Decentralization is not the same as compartmentalization

centralization

I spent most of my career working in what I described as a “painfully decentralized company.” While many thought I was throwing shade at my previous chairman, I always regarded it as a compliment. There were times when I thought it was incredibly challenging to get things done across the enterprise, but for the most part it sure beat rule from the center.

Many companies struggle with where the center of gravity should be for certain business or service centers. We’ve all been caught in the ebb and flow of (de)centralization whether as a manager of one of the target divisions or as an internal customer of one.

History tells me that HR and finance are the usual candidates for centralization, given that they provide enterprise services where extreme agility is needed as compared to other units. Needless to say, this all depends on the size of the respective business units.

However, problems occur when decentralization gets confused with, or evolves to, compartmentalization. Even worse, some CEOs create an enterprise-wide ambiguity about whether a service unit is truly independent (decentralized) or whether it is still a compartmentalized HQ group with a cool name located in a different building.

Let me give you an example. In many consumer product companies, internal organizations can be launched to service certain aspects of the business. Most trendy would be forming a “Digital Marketing Division” reporting to a Chief Digital Officer. Such independent service groups can create the illusion of decentralization given that the unit is technically not part of corporate HQ overhead. Unfortunately in many of these launches, the digital function becomes compartmentalized causing the business units to lose agility in one of the most important aspects of their business.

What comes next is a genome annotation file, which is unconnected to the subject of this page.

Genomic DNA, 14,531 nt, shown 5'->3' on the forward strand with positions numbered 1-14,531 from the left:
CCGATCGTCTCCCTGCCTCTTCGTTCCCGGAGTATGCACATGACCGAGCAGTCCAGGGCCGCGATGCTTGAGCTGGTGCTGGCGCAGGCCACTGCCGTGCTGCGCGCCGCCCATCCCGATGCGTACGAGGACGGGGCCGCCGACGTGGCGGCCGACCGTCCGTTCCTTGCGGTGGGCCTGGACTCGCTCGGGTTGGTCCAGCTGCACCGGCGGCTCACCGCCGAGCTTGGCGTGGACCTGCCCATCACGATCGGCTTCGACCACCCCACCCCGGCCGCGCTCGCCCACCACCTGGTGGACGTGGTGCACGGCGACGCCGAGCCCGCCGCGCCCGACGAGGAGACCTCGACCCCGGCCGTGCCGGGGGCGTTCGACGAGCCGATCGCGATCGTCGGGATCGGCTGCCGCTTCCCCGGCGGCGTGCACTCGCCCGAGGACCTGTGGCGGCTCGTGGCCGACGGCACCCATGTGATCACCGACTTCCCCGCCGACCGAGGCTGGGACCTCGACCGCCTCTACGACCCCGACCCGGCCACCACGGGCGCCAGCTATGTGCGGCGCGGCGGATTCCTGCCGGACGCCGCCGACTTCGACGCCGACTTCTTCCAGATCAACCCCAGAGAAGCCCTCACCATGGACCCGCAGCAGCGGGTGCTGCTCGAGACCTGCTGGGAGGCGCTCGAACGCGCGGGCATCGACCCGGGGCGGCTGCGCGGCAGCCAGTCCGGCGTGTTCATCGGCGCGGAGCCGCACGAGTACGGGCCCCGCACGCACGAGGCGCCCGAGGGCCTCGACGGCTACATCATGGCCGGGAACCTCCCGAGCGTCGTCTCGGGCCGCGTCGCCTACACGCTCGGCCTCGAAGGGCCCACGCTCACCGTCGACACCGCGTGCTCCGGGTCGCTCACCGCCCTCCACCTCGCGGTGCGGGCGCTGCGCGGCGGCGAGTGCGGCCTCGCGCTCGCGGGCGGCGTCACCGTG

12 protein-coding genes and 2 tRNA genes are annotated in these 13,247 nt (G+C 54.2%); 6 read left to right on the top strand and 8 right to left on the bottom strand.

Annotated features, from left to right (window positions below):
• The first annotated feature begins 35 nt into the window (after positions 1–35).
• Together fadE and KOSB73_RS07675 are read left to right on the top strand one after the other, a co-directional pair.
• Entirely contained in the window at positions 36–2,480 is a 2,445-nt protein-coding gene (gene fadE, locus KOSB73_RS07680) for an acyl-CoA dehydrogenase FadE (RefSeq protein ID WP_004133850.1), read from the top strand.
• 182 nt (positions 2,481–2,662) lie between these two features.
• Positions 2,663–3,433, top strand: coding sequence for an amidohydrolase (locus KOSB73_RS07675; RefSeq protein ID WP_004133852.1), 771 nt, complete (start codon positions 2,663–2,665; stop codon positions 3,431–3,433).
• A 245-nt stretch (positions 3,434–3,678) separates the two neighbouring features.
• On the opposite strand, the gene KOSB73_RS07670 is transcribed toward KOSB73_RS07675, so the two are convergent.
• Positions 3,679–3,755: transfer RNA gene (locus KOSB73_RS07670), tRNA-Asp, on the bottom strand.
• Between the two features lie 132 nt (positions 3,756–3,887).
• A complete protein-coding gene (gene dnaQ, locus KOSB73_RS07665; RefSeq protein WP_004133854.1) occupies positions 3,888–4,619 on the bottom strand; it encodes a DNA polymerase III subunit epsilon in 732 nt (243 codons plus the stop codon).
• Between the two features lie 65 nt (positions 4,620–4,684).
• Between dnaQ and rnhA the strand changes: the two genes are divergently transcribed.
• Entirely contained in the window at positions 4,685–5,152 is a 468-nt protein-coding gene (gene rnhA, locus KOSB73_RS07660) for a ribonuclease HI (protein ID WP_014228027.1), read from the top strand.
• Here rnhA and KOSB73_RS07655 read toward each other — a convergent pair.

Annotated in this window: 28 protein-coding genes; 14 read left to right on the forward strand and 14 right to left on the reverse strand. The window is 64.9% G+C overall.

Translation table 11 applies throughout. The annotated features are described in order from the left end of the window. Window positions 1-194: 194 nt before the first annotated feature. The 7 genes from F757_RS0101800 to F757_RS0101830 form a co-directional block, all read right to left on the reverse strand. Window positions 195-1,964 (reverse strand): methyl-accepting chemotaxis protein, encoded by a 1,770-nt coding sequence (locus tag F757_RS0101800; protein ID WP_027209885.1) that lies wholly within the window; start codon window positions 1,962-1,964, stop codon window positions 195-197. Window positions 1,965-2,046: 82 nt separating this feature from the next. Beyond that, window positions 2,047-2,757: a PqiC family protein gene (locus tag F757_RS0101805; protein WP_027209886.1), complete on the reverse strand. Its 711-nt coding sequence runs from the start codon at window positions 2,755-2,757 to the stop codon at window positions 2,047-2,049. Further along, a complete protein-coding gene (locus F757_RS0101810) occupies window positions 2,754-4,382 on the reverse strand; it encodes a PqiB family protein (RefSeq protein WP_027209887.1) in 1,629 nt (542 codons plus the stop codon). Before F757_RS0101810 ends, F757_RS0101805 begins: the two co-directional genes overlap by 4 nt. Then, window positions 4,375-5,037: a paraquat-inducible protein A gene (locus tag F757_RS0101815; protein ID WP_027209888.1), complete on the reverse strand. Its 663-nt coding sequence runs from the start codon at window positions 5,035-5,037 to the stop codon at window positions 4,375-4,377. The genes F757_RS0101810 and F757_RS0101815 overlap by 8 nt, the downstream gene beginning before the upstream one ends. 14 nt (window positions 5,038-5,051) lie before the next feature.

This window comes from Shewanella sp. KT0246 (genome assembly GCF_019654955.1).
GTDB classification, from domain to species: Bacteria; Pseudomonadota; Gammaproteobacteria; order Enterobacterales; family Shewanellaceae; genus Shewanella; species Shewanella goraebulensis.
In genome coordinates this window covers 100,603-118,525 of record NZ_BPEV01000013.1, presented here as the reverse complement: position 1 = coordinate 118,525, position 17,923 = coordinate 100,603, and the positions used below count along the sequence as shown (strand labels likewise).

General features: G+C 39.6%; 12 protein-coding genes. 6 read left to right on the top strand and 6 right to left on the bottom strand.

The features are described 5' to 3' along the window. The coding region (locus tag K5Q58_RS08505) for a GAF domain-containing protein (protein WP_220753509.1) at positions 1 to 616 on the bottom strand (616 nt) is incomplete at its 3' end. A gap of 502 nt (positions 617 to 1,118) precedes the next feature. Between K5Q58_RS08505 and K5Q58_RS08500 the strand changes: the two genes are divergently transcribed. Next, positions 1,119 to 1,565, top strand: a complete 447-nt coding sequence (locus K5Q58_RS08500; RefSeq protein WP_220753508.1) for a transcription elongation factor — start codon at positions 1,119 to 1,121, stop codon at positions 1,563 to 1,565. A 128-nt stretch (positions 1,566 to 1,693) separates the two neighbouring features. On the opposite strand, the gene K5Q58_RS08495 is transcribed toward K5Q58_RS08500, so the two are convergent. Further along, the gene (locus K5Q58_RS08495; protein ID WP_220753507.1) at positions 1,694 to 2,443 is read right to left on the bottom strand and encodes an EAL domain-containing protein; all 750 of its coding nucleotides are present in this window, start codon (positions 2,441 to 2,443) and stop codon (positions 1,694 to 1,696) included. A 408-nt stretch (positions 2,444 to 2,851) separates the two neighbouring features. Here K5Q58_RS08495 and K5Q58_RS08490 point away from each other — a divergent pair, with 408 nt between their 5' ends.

In the “painful decentralization” I mentioned above, the chairman balanced decentralized entrepreneurialism in the launch of new service centers with the mandate that (1) they make a profit and (2) business units could take their business elsewhere, including bringing it back within their own division.

This avoided one of the greatest perils of enterprise compartmentalization, that the business units were stuck doing “all things digital” through the Chief Digital Officer’s group.

Many CIOs have fallen victim to this dynamic in the form of infamous “shadow IT” staff being hired by and implanted in non-technical business units. This is again based on the perception that IT has become compartmentalized and doesn’t run its business  based on internal (or external) market forces. They’re saddled with being perceived as the “land of slow and NO!” while they regard their agility-driven customers as “unguided missiles.”

Despite my 30-year infatuation with the advantages of decentralization for innovation and corporate dexterity, this model can be a challenge for those not comfortable with the collaboration skills needed to build programs across decentralized divisions. For them, compartmentalization and centralization can provide the connective tissue to work across the enterprise.

Identifying corporate connectors is a key element to the success of decentralized structures. This requires what I referred to as a “representative of the Holy See” skill set where there is no perception of personal bias (or business unit bias) when pulling in disparate stakeholders for the common good. Those employees who possess cross cultural skills can leverage them to connect both domestic and international business units for incremental revenue, making them among the most valuable of corporate assets.

Where does your enterprise fall on the centralization, decentralization and compartmentalization scale?

RELATED LINKS

How core competencies can kill innovation

A rant about corporate mission statements

Shadow influences drive considered decisions

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